David J. Montgomery

Kevin, that's common in the UK, isn't it? Did Fforde's US publisher do it, too?

Elaine Flinn

David is right-pbo implies inferiority and is definitely a 'stigma'. Ask any pbo writer (such as moi) and I'll bet they'll agree. Even my grandson (he's twelve) asked me why my books were 'small' and so soft. When I tried to explain that I was a new writer and had to prove myself, he said it shouldn't matter if the story was good. Out of the mouths of babes,huh?


I've always found the perception of HC making a writer "more succesful" odd.

A writer I know recently made her first publishing deal. The two offers to choose from were 1) be pub'd in PBO with a first print run of 180,000, or 2) be pub'd HC with a first run of "close to" 30,000. The advances were similar.

She chose the PBO deal and to me it seems like a no-brainer - if she has only a 40% sell-through, that means 72,000 of her books out there instead of "close to" 12,000.

But I'm not a published author - is there something I'm missing?

Kevin Wignall

David, I don't think his US publishers followed suit. But the UK has flirted with paperback originals in trade (which over here means BIG, much bigger than a regular PB) for a long time. The move seems to be toward cheaper hardcovers for newer writers - 10-12.99, against 10.99 for a PBO and 6.99 for a mass market PB. I'm guessing the equivalent in the US would see HCs retailing for about 16-17 dollars.


Interestingly, I've been feeling a bit of a "hardback only" stigma. A few months ago, another writer asked me if I had a hard/soft deal with St. Martin's, and I thought I did until I actually looked at the contract again. Nope--it's no guarantee. So while I'm thrilled that my next book will be in hardcover, I'm also hoping for a mass market release, too, because I think many more readers will take a chance plunking down $7.99 for a new writer (vs. $23.95).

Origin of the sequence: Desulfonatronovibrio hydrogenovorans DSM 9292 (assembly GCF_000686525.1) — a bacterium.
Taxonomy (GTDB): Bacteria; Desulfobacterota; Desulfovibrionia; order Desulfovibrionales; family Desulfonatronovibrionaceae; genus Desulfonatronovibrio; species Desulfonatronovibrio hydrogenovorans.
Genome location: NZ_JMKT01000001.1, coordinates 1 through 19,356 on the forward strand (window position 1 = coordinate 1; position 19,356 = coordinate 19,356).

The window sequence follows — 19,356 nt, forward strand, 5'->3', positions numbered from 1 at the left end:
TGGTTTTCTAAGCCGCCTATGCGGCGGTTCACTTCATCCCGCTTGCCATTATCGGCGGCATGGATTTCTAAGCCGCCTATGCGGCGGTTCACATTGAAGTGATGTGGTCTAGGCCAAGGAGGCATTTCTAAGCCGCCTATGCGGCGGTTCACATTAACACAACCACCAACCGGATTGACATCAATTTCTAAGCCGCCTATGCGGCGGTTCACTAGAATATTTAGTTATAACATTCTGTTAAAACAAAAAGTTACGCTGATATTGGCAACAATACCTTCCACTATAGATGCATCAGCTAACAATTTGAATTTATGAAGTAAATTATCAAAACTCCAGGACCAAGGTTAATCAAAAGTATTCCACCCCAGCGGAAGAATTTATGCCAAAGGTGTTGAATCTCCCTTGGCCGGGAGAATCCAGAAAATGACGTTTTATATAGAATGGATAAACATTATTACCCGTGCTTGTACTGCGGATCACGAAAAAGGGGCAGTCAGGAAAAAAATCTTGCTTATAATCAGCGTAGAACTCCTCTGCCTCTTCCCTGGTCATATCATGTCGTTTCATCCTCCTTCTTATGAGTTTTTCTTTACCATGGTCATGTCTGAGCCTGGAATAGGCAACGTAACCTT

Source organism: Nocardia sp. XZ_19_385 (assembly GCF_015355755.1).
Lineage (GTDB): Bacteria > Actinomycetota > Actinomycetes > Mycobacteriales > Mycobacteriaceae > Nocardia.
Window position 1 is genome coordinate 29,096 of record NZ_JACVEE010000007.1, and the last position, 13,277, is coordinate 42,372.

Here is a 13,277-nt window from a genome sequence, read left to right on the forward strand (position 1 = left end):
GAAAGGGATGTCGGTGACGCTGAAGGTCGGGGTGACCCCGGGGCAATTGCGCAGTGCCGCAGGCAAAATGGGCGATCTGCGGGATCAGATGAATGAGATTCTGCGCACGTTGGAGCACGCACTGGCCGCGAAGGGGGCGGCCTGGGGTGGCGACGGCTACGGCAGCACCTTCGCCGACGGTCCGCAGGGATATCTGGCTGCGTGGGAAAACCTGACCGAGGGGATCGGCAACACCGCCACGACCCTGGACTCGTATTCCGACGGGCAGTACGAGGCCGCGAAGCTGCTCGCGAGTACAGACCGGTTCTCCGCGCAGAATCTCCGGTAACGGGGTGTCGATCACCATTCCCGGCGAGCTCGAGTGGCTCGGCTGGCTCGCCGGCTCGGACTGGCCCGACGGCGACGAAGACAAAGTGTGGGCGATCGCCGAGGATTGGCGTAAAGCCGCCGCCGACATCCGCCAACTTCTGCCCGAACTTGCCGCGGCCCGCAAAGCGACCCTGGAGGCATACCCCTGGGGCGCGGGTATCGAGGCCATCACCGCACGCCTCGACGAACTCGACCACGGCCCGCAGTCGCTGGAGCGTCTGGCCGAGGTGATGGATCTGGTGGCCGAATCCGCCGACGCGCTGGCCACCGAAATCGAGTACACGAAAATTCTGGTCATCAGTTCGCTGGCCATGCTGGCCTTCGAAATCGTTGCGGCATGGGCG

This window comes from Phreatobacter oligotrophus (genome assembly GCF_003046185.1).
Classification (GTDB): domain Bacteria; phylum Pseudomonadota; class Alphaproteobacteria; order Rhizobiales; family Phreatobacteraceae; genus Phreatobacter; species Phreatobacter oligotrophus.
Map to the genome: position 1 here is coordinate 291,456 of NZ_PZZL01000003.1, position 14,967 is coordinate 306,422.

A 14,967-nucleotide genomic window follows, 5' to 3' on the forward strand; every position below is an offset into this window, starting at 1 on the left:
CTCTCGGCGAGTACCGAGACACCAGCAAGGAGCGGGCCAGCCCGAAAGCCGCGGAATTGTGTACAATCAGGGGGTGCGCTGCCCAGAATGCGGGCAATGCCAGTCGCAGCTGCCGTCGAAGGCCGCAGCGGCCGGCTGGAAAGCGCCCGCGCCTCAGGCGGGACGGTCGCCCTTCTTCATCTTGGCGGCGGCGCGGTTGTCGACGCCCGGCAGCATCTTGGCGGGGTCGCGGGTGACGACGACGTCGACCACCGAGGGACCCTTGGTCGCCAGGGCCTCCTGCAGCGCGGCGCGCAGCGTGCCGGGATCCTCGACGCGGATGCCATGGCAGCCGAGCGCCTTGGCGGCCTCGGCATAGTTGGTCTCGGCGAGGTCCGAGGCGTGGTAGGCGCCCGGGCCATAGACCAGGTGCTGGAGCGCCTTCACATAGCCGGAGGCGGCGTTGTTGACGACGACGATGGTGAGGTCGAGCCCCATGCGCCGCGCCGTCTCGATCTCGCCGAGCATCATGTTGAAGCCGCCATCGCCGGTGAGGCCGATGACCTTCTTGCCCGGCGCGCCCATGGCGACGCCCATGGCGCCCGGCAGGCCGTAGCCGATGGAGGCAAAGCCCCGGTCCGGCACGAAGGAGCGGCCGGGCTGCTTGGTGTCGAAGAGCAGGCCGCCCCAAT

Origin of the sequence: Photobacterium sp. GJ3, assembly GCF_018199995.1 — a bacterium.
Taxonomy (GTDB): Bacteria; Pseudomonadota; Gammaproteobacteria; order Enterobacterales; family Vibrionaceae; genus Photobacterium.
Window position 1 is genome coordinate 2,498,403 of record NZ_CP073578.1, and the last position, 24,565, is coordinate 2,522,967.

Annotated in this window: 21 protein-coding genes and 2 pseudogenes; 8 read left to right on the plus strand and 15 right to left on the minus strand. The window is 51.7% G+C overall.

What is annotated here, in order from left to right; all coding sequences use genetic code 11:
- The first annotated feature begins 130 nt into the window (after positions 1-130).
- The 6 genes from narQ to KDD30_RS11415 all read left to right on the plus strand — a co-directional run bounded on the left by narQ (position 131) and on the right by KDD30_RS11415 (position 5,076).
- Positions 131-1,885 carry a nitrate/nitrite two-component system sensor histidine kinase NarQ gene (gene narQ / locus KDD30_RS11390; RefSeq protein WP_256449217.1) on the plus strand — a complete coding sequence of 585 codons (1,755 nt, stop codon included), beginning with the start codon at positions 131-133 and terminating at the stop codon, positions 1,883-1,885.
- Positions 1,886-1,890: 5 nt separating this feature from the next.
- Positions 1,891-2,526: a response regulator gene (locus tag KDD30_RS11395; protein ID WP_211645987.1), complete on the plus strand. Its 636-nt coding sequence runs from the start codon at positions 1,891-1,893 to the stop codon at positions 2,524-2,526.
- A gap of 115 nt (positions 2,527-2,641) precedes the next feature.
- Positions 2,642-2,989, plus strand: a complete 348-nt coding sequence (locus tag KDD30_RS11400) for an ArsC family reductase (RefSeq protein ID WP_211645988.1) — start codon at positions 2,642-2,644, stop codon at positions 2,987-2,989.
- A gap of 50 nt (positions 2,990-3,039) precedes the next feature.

David J. Montgomery

Oooh, good point, Duane. If an author is only in hardback, there are problems with that, too. It's going to be that much harder to develop an audience.

By the way, just so that there's no doubt, I don't think there should be a stigma, nor do I think that PBO necessarily implies inferiority. I was simply stating that those perceptions do exist. I wouldn't want my comments to be misconstrued.

The reality of publishing is that, if you can get a decent publisher who'll actually get behind your work, it doesn't matter if they print it on toilet paper. You're doing well.


David, says, "it doesn't matter if they print it on toilet paper."

Unless it's one-ply.

And please, don't give anyone any ideas....

Jeff Abbott

To answer Sarah's question--my publisher didn't ask me to write a standalone as a requisite to moving to hardcover. They planned to move me to hc even before I'd given a book proposal, they asked if I was interested in writing a standalone. After some serious thought, I was: I had an idea, they liked it, off we went.